Education in the Future
Education is very important for social progress. Whether our civilization will flourish or not is dependent on the quality of education we offer children. As it stands, the education system today has a few obvious flaws. The foremost is the emphasis on competition and grades, which turns students into machines that cram up data before an examination. But such a method is unlikely to produce original and critical thinkers for the future. So, in order to have a bright future for education as well as for society a revision in education methods, curriculum and goals is called for.
One of the ways in which to secure the future of education is to embrace bold and experimental systems of education. The Pragmatist education model that was inspired by philosopher John Dewey is a case in point. In this system there are no grades for individual performance. What matters is creativity, community participation and collective problem-solving. The curriculum is also not restricted – the student can choose to acquire knowledge as his/her curiosity and interests dictate. This system should be tried out in schools today to prevent education from being a boring and purely academic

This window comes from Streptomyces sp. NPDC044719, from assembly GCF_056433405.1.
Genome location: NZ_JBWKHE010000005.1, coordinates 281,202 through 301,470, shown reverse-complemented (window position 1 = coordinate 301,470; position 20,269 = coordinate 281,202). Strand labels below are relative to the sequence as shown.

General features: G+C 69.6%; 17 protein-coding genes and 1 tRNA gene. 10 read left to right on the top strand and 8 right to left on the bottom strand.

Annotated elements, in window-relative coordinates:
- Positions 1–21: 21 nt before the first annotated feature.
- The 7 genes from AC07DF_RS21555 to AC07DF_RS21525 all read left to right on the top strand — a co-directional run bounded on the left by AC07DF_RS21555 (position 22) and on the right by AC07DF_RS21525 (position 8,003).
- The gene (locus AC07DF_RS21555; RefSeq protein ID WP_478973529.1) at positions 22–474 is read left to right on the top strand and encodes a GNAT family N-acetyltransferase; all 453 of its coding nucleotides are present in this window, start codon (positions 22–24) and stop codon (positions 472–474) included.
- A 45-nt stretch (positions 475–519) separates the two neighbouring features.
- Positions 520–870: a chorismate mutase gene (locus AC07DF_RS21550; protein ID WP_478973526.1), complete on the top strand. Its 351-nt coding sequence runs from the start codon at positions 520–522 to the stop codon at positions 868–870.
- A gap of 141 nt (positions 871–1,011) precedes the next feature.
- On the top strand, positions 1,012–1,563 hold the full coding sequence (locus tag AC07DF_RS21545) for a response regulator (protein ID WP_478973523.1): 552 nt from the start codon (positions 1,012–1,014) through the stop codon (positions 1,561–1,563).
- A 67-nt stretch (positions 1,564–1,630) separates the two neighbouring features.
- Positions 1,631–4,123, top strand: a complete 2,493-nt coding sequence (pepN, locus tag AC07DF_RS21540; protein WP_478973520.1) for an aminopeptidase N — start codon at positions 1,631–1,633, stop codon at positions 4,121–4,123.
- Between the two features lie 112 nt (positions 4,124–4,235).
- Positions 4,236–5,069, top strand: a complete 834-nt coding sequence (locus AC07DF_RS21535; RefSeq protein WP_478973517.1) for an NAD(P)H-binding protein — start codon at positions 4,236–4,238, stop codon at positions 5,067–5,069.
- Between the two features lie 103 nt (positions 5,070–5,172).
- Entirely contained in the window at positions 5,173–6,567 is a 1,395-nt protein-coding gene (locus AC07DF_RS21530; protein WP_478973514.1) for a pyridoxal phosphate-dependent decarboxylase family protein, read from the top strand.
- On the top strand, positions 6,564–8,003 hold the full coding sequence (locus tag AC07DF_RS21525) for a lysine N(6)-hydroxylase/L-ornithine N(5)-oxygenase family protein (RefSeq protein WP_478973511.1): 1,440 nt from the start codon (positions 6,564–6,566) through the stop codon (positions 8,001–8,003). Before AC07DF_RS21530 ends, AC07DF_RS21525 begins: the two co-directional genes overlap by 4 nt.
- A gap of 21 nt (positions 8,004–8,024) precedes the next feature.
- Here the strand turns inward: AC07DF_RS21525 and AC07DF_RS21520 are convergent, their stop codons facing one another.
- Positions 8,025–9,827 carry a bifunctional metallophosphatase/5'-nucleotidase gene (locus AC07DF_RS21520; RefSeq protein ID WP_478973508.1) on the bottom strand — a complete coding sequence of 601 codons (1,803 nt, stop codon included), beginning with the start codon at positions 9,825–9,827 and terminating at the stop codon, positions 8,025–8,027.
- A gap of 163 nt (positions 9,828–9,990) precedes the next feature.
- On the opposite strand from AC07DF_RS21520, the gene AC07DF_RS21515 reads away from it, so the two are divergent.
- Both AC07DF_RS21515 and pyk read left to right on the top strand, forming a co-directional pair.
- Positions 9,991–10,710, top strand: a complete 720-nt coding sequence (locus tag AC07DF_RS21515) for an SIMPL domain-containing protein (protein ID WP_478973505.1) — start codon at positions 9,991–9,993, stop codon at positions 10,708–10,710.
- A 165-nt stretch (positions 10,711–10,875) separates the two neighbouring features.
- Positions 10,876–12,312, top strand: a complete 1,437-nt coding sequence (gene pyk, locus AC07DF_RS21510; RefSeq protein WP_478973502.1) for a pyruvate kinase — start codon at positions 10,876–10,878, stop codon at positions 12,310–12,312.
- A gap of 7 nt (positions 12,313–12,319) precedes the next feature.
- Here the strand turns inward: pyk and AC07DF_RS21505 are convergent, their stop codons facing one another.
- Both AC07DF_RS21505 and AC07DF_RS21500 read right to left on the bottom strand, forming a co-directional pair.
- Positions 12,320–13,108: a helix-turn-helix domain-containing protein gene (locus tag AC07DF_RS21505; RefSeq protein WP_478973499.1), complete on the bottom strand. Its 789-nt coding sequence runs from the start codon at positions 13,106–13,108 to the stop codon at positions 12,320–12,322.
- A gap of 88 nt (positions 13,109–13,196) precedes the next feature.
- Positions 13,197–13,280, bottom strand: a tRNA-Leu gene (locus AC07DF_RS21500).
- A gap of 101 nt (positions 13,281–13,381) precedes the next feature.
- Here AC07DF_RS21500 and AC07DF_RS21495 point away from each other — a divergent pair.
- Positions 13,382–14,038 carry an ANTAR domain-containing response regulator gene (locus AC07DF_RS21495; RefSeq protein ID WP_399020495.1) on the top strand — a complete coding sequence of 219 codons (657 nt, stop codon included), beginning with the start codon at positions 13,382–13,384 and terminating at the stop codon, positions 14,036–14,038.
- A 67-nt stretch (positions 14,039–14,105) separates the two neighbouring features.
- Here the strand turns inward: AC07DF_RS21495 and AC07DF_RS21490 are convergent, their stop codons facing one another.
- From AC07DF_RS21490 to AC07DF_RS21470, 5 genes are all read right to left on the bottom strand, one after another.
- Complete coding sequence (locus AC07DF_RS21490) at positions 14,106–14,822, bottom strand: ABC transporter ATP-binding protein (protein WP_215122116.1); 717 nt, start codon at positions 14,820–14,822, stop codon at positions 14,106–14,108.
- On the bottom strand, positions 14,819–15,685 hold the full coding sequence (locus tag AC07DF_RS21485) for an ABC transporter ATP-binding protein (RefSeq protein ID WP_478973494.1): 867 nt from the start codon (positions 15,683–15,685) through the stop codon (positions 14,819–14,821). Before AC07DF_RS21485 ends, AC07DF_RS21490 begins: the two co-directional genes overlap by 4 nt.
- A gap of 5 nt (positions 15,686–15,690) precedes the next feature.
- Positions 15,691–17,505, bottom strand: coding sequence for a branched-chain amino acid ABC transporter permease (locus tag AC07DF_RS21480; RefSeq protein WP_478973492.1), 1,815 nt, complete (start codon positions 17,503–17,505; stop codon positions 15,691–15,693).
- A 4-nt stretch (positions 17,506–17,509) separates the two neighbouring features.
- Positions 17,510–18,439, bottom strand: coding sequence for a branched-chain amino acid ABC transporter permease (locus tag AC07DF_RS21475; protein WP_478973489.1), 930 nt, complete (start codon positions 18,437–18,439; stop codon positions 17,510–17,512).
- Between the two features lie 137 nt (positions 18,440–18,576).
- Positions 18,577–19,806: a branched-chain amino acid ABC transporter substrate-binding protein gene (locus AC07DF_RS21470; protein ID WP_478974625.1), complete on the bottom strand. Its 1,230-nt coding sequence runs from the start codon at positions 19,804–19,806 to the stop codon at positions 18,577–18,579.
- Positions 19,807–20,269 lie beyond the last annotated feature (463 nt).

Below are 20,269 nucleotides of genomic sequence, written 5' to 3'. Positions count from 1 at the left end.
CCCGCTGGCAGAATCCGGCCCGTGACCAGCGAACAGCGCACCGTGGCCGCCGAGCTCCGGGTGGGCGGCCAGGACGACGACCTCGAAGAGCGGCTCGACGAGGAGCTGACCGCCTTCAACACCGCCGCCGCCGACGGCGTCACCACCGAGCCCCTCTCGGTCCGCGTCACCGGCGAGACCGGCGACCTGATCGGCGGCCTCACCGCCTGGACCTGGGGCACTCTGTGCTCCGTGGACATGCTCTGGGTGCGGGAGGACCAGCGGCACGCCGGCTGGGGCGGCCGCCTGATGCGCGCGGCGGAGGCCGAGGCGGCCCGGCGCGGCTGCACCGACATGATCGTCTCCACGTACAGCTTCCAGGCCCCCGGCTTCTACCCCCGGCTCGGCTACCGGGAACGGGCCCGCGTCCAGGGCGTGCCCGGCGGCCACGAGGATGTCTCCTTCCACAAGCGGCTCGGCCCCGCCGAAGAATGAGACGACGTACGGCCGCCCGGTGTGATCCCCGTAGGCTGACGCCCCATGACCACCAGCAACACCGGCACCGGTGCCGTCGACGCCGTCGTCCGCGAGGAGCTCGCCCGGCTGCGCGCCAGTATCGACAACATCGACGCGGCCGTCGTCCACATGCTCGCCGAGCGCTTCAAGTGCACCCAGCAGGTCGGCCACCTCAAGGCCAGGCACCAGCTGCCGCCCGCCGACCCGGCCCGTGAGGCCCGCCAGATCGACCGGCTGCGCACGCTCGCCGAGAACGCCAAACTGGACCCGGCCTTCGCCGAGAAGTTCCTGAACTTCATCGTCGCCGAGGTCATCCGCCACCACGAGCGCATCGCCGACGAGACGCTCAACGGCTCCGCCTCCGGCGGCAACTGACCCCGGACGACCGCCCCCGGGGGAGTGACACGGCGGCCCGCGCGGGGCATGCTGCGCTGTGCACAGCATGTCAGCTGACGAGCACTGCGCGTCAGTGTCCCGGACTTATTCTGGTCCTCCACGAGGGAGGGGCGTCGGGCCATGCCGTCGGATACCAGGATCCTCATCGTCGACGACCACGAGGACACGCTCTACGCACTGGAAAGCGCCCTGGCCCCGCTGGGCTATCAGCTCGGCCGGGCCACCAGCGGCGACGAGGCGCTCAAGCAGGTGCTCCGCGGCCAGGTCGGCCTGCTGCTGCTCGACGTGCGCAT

If education continues to adopt the same model that is prevalent today, then it is a disservice for human potential as well as for the noble profession of education itself. Unless educators and administrators take a bold step forward and adopt progressive education systems like the one proposed by John Dewey, education will cease to hold any moral value in the future.
Education for the Future, url: http://eff.csuchico.edu/html/home.html, perused on 7th October 2013
The relevance of the book by Aseltine et al cannot be overstated. With respect to the state of education in the United States, the book takes a comprehensive survey of the education system. By doing so, it identifies the inherent weaknesses of the system, while also suggesting robust corrective measures. At the heart of the training philosophy promoted by the book, is recognition of the role of teachers in molding students, but also in the reputation of the school as a whole. In the process of reading the book I had noted down my impressions, reactions, criticisms and an overall evaluation of the work. These have synthesized into my thesis statement. Giving due acknowledgement for the positive facets of the book, including its numerous insights and action plans for teacher and school improvement, I will however argue that as a result of its limited focus the book fails to recognize and address larger systemic factors that have undermined the education system.
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